Idiots First Bernard Malamud Symbol – Ginzburg Death is portrayed as an evil stalker, who tries to keep the main character Mendel from getting his son to a family member, to take care of him, before he dies. Ginzburg (Death) takes the form of many characters in the story, all of which hinder Mendel from completing his task. In the end of the story Ginzburg has Mendel at his mercy, at the gate to the train, and looks into the eye's of Mendel and can see the fear he has of not being able to take care of his son.
Idiots First Bernard Malamud Motifs The tree Contributing to the story s refined sense of terror, vaguely surrealistic dream landscape Mendel s desperately fearful imagination Demonstration of Ginzburg s power and his ability to strike terror The clock/watch Reminder for Mendel that his time is running out
Idiots First Bernard Malamud Malamud and the Jewish writing Every man is a Jew though he may not know it, Bernard Malamud has said. For him, this notion of the Jew as Everyman comprises the primal knowledge... that life is tragic, no matter how sweet or apparently full. Beginning with God s gift of a spirituality that raises man to his highest being, the Jewish drama persists through betrayal of that gift, destruction, exile, and an oftentimes agonizing defense of moral selfhood, human responsibility, even occasional joy. As for the local version of this drama, Malamud sees the ethical ideal of compassion echoed in American democratic principles, and he sees Jewish historical experience as a rich and tragic drama of the self realization of a people, akin to this country's own self realization.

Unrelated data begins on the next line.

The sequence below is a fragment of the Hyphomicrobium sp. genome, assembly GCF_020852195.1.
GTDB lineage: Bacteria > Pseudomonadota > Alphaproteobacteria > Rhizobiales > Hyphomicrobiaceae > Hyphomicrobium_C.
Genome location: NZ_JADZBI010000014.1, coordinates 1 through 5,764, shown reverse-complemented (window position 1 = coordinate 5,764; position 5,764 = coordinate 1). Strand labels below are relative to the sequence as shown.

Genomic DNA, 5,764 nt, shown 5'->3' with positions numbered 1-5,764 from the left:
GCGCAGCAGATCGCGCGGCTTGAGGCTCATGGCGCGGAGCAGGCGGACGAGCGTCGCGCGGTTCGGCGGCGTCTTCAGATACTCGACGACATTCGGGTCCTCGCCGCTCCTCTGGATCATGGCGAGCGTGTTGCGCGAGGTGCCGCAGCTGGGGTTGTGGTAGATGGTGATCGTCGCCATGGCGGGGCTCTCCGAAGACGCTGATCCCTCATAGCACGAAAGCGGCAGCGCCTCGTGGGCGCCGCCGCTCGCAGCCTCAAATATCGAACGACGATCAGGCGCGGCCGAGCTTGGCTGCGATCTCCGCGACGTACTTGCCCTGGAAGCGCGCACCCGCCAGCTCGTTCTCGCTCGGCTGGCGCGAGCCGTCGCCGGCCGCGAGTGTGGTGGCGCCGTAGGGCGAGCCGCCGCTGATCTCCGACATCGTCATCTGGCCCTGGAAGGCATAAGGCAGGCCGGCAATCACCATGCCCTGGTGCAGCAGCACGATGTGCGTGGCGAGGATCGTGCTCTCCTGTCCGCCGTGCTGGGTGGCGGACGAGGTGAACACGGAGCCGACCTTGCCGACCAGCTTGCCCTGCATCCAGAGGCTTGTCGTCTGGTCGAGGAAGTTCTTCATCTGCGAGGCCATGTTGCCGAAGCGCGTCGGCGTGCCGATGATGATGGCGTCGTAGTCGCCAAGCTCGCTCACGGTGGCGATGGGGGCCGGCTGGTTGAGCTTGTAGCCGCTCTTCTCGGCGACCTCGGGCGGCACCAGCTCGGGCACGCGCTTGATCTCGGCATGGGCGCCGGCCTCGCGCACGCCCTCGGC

Idiots First Bernard Malamud Malamud and the Jewish writing Malamud (in 1966) thinks it a lucky break to be a member of a minority group... in America. Everyone has a heritage, he says, but the Jews because of their everlasting struggle to maintain theirs, are especially conscious of it. However debatable Malamud's inclination to see the Jew as universal man, it can justify and deepen his fiction.
Idiots First Bernard Malamud Further readings Novels The Natural (1952) The Fixer (1966) (Pulitzer Prize) Short Stories The Mourners (1955) The Jewbird (1963)